Ireland
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Tánaiste in favour of halving the length of teacher training courses

The Tánaiste is pushing to reduce the length of teacher training courses by a year in a bid to lure more people into the profession.

Amid a severe shortage of teachers, Micheál Martin also wants top-up payments re-introduced for additional teaching qualifications.

Mr Martin has said the financial burden of the current two-year graduate conversion course is preventing many students from entering teaching.

In an interview with the Irish Examiner, he said: "If you're working class or your income is limited to what your family can do, the idea of the masters in teaching will be a daunting financial prospect. I think we should be alive to revisiting all that. 

"Pure educationists might say we need two years, but I'm not convinced. I do think we perhaps have to look at, particularly at the post-primary level, that masters process, and the two-year timeline and whether we can shorten that."

Mr Martin said he would be in favour of cutting the Professional Masters of Education (PME), first introduced in 2014, to one year, however, another option would be to integrate the second year into teaching practice to allow students to earn money during this final year.

I think the cost of what used to be the H-Dip and is now a Masters is something we should look at and be alive to the fact that for some young people, financially, it can now be a very difficult proposition to go on and do that further two years to become a teacher.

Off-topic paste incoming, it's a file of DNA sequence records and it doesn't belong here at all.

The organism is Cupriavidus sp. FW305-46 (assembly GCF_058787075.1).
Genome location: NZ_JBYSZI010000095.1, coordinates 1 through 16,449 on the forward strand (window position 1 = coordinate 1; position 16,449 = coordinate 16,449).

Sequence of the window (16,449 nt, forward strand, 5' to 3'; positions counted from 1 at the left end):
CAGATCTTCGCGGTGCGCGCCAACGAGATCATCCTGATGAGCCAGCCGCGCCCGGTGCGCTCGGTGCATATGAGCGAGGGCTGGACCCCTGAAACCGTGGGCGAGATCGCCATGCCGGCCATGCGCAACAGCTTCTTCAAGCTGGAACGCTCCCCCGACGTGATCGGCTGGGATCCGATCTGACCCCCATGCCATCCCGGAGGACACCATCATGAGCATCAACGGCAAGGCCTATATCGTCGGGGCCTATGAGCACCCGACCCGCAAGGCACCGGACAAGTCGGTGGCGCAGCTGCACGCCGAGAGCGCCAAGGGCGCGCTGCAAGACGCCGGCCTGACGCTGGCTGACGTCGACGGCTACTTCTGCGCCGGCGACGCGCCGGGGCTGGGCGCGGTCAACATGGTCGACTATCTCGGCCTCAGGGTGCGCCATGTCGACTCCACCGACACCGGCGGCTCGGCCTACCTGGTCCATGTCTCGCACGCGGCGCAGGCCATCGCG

Addressing the wider problem of recruitment and retention, he added: "There are other issues impinging on it, housing, people want to go abroad for a while, not all the time, but they might go to UAE or elsewhere for two or three years. 

"So, we have to be alive to those realities and see what we can do to retain teachers, but also in terms of flexibility around various training modules as well."

Mr Martin suggested that additional payments should be re-introduced for teachers who go on to gain extra qualifications, such as a special education qualification or doctorate degree. Under austerity measures, a number of teaching top-ups were axed for new entrants as part of a public service review of allowances and premium payments in 2012.

He said: "We should incentivise continuing professional development. In the years after the crash, decisions were taken where allowances for postgraduate [were cut]. That was a mistake in my view because afterward, if people go down to do a Masters while they are teaching, you are enhancing the quality of your teaching."

The Teachers Union of Ireland (TUI) recently said a shortage of teachers in second-level schools is narrowing the range of subject options available to students. “Schools are struggling with a very real, severe teacher recruitment and retention crisis, so the time for sticking plaster measures has long since passed,” said TUI president Liz Farrell.

However, Mr Martin insisted that teaching is still a "noble" profession, and many young people still see it as a career they want to get into.

Stressing the need to remove some of the barriers in place, Mr Martin, who worked as a primary school teacher before entering politics, said: "When I qualified myself, I did a general degree and then we did a H-Dip year and there was a natural follow-on.

"For someone who had just finished their BA, BSc, or whatever, you had the incentive of saying 'one more year and I am a qualified teacher'. Whereas now you're going to say, 'Well, it's a big expense'."